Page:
These days, if I listen carefully when I arrive at Matthews Hall most mornings, I can hear the song of a single male cardinal. He is often perched high in the spruce tree on the front lawn or sometimes – if I am very lucky – in the shrubs right outside my office window. Ever since I have been little, the cardinal has been my favourite bird.
There are many legends and lore associated with this handsome red guy. In some First Nations stories, the “red bird” is associated with inner guidance, hope and good luck. Others believe that a visit from a cardinal is a sign from the spiritual realm, akin to a message from a deceased loved one. Whatever the case, there is no denying that his allure is powerful. He always makes you stop, look and listen.
He is easily identified by his scarlet plumage, but also by his distinct songs, which are many and varied. Always on pitch, rhythmic, and cheery, you will never hear him when he isn’t happy to be alive and happy to be singing! Of all the northern songbirds, he remains my favourite, not because of his fancy dress, superhero mask and chic haircut (!), but because he loves to sing.
I also love that about kids. For the most part, they love to sing, too! The famous composer, Richard Strauss, believed that the human voice was the most beautiful instrument of all, but the most difficult to play. If that is true, isn’t it wonderful that at Matthews Hall our children can develop and share this great talent? In vocal music classes, school productions, festivals, assemblies, and concerts, each student has the opportunity to develop this most unique instrument.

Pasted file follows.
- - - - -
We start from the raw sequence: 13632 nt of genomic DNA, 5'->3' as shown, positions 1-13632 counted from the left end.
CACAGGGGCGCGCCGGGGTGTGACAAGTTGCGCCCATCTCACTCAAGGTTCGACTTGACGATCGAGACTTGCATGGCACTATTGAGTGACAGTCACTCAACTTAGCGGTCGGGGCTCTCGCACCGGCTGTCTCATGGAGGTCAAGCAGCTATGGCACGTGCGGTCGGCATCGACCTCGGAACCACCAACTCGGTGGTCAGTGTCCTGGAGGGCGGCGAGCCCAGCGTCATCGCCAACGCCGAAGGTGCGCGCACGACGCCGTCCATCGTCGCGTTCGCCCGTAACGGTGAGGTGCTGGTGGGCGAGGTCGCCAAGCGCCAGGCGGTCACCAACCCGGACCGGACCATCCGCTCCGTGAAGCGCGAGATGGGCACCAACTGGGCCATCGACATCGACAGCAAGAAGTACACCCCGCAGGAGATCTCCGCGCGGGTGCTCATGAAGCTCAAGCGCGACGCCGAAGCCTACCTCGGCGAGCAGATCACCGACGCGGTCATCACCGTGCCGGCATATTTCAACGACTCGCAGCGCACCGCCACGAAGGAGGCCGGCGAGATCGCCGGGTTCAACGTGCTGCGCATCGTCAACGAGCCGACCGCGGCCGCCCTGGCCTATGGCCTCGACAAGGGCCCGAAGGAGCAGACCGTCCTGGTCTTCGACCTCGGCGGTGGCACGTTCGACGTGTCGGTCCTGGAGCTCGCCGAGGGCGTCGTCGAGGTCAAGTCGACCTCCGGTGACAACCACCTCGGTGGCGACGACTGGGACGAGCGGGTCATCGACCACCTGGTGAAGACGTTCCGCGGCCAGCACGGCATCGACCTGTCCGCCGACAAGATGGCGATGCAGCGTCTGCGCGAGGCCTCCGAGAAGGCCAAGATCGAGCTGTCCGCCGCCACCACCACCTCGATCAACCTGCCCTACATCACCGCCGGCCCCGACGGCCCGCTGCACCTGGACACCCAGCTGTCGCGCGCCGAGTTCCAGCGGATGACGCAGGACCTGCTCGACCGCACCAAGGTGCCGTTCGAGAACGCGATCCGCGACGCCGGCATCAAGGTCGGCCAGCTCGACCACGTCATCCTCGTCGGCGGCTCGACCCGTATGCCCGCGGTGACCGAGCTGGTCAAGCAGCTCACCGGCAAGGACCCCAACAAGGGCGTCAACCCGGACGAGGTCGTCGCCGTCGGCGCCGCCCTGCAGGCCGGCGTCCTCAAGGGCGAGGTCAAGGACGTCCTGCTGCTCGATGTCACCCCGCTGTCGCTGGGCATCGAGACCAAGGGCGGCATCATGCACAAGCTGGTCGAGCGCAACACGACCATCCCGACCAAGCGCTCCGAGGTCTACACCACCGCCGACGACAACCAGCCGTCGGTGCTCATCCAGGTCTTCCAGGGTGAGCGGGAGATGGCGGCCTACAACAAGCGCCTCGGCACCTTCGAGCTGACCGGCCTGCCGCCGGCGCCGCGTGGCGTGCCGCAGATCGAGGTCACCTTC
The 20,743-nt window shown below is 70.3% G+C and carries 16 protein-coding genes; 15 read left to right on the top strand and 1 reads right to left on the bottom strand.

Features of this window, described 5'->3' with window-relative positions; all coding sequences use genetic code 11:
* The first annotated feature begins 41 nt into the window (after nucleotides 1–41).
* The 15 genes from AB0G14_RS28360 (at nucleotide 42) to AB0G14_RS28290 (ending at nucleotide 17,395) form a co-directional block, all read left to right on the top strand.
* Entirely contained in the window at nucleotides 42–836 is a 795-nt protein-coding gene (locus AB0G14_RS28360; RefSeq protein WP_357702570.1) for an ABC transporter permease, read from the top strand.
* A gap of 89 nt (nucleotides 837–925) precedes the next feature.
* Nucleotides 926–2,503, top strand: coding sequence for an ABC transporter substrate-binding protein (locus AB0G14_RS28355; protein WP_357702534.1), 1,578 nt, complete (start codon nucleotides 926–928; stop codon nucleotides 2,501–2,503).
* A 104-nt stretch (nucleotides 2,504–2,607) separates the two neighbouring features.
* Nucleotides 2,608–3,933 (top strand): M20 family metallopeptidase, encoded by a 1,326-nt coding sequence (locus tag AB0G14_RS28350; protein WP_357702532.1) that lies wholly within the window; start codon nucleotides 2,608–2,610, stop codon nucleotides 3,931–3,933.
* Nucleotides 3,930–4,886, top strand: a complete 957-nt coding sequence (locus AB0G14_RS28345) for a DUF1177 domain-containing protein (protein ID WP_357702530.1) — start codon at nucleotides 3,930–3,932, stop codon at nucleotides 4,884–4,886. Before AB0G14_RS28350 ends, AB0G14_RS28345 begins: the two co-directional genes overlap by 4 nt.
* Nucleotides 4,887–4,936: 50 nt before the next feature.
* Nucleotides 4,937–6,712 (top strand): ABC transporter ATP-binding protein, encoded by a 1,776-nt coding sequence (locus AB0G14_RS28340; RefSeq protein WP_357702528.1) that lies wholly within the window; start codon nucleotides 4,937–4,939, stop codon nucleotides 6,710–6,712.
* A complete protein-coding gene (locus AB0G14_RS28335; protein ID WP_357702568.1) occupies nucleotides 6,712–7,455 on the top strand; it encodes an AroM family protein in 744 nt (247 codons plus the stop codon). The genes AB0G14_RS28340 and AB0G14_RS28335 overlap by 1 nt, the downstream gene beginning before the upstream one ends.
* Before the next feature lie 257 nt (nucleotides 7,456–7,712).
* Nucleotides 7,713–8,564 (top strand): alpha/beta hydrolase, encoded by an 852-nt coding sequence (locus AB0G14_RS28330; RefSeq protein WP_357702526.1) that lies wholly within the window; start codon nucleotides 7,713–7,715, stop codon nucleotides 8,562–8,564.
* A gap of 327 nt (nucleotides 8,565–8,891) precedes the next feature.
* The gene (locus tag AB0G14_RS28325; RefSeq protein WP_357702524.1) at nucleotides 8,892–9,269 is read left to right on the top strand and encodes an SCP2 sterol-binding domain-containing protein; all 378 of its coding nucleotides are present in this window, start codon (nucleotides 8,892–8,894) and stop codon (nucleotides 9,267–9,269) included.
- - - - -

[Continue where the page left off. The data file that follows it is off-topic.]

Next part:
Last weekend, we were pleased to send a group of twenty-four students to the Conference of Independent Schools Music Festival (CISMF) in Toronto. Along with several hundred peers from member schools, they attended rehearsals to prepare for their two-hour concert at Roy Thomson Hall on Sunday afternoon. Lower School, Middle School and High School musicians from across the province worked together with their teachers to prepare an outstanding program of contemporary, classical, folk and popular music that did not disappoint. I had the privilege of attending the concert and thoroughly enjoyed the vocal enthusiasm and contributions of our students.
On a smaller scale, we shared some of our own music at our Spring Concert this week. Whether instrumental, vocal or kinesthetic (…think rhythmic gymnastics, along with the choristers who really feel the music!), it was a pleasure to support the students and their teachers who work hard to be able to share their music with us. We will have more opportunities to appreciate their growth as musicians at our spring production of Le Petit Prince (The Little Prince) on May 9th, at an instrumental music assembly on May 15th , and then finally at our Closing Exercises on June 14th.
I hope, like me, you never tire of hearing students perform and share their talents. The influential Hungarian musician and composer, Zoltán Kodály, believed that “the teaching of singing in schools” was crucial to laying the foundation for intellectual and cultural understanding. At Matthews Hall, we happen to agree.
Not everyone will become a virtuoso like Mr. Cardinal. But, with joy, effort, and hard work, the training and development of even a single voice can make a big difference in the musical score of life.
Thank you to our dedicated music faculty and teachers, who share their passion for music with our children!
Ric Anderson, Head of School